The Temple: Napoléon’s political jail
For the King relates the circumstances of the Rue Nicaise conspiracy, a failed attempt to assassinate Napoléon Bonaparte on Christmas Eve 1800. Indeed Napoléon had a surfeit of political enemies. They fell into two opposite camps: the Chouans were Royalists and wanted to restore King Louis XVIII to the throne, while the Jacobins yearned to return the ideals of liberty and equality promoted by the Revolution.
Their ultimate goals couldn’t have been further apart, but their immediate aim was the same: they wanted to rid France of Napoléon Bonaparte. Thus, after the Rue Nicaise attack, it was not obvious at all who, of those two factions, were the culprits.
Many Royalists and Jacobins were jailed together at the Tower of the Temple, named after its first owners, the Templars. Within its grim walls had been jailed the royal family: Louis XVI until his execution on January 21, 1793, Marie-Antoinette until her transfer to La Conciergerie in August of the same year. Madame Elisabeth, Louis XVI’s devoted sister, had stayed behind until her turn had come to face the guillotine. There too had poor little Louis XVII died in 1795. His elder sister Marie-Thérèse-Charlotte had stayed there until she was exchanged against other prisoners and freed a few months later.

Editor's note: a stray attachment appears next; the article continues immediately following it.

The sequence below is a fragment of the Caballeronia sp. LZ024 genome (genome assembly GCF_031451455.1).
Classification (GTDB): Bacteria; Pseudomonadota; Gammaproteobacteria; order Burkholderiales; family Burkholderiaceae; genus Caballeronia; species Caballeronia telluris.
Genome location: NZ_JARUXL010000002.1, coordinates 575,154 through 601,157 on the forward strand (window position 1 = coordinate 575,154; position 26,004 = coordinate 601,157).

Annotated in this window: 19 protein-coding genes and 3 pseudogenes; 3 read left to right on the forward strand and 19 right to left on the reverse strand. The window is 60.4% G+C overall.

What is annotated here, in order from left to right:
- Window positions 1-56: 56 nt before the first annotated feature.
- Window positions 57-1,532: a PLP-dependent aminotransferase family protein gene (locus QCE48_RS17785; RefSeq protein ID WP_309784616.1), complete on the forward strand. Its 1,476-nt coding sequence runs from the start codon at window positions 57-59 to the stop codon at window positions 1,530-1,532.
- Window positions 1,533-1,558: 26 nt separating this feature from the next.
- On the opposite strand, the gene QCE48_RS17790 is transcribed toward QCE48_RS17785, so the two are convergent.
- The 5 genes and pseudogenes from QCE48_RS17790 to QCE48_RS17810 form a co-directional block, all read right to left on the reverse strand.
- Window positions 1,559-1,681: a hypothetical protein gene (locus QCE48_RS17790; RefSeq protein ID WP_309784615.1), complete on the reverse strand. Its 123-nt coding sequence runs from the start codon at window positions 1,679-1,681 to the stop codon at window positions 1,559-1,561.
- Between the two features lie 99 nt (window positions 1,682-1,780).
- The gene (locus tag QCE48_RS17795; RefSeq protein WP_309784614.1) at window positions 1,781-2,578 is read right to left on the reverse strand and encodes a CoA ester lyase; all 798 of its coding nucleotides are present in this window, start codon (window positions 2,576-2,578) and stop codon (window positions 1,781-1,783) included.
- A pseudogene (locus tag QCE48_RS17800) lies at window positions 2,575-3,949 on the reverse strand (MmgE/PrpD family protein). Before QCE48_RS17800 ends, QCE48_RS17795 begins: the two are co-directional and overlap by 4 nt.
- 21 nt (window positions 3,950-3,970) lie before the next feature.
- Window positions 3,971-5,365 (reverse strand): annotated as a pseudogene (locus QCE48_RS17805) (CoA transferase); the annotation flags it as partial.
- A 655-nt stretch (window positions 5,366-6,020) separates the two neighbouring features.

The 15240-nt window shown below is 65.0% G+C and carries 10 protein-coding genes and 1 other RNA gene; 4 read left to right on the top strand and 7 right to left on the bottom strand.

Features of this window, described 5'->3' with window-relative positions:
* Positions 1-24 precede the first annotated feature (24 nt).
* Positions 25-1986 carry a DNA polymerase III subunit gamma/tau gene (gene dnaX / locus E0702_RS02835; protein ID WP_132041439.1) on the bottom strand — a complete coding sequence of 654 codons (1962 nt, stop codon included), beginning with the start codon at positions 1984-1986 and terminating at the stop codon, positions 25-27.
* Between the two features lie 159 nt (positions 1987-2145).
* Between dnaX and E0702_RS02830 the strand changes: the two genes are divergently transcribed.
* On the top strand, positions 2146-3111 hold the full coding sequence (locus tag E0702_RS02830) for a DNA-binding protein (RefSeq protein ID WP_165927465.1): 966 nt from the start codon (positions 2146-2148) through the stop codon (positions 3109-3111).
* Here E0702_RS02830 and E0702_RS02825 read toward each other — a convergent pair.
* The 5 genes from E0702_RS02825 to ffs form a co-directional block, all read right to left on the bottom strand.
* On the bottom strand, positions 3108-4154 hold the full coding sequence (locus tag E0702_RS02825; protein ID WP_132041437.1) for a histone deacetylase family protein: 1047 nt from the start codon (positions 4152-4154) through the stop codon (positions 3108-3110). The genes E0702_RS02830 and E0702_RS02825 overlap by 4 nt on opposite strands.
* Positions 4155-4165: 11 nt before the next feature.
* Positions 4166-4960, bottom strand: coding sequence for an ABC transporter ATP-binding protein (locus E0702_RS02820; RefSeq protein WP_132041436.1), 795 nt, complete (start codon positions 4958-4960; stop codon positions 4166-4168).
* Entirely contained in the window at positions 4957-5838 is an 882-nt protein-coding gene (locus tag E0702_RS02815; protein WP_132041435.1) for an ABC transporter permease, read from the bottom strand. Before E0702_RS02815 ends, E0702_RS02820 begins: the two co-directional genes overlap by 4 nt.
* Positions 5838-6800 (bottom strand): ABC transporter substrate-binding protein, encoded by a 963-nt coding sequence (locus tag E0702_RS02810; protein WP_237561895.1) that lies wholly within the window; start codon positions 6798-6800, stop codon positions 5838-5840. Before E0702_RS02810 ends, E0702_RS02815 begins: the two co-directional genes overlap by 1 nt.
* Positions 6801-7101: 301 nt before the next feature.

In 1800, all royal prisoners were long gone, but the medieval Tower of the Temple, with its pointed turrets, remained the political jail of choice for all prominent opponents to Bonaparte’s regime. Many of them were held there indefinitely without trial. Some only left the Temple the face the summary proceedings of a Military Commission and, later the same night, the guns of a firing squad.
In FOR THE KING, I have my protagonist’s father, Old Miquel, an imprudently outspoken former Jacobin, jailed at the Temple after his arrest. I describe the camaraderie between him and the Royalist prisoners. Old Miquel is a fictional character, but I didn’t make this up.
I based it upon the Memoirs of the Marquis de La Maisonfort, a Royalist secret agent who spent much time at the Temple himself. Unlikely as it may sound, the shared loathing of the Royalists and Jacobins for Bonaparte brought them together at the Temple.
The tower, convenient as it was as a jail in the heart of Paris, still made Napoléon uneasy. It had become a focal point of Royalist sentiment, a reminder of the tragic ends of the royal family, a place of pilgrimage. The very existence of the ancient building was a political threat to the regime.
In 1808 Napoléon ordered its demolition. Only the outlines of the turrets remain now, next to the City Hall of the 3rd Arrondissement of Paris.
My thanks go to She Read A Book for hosting this post!
Photograph of the outline of the Tower of the Temple by Parisette via Wikimedia Commons.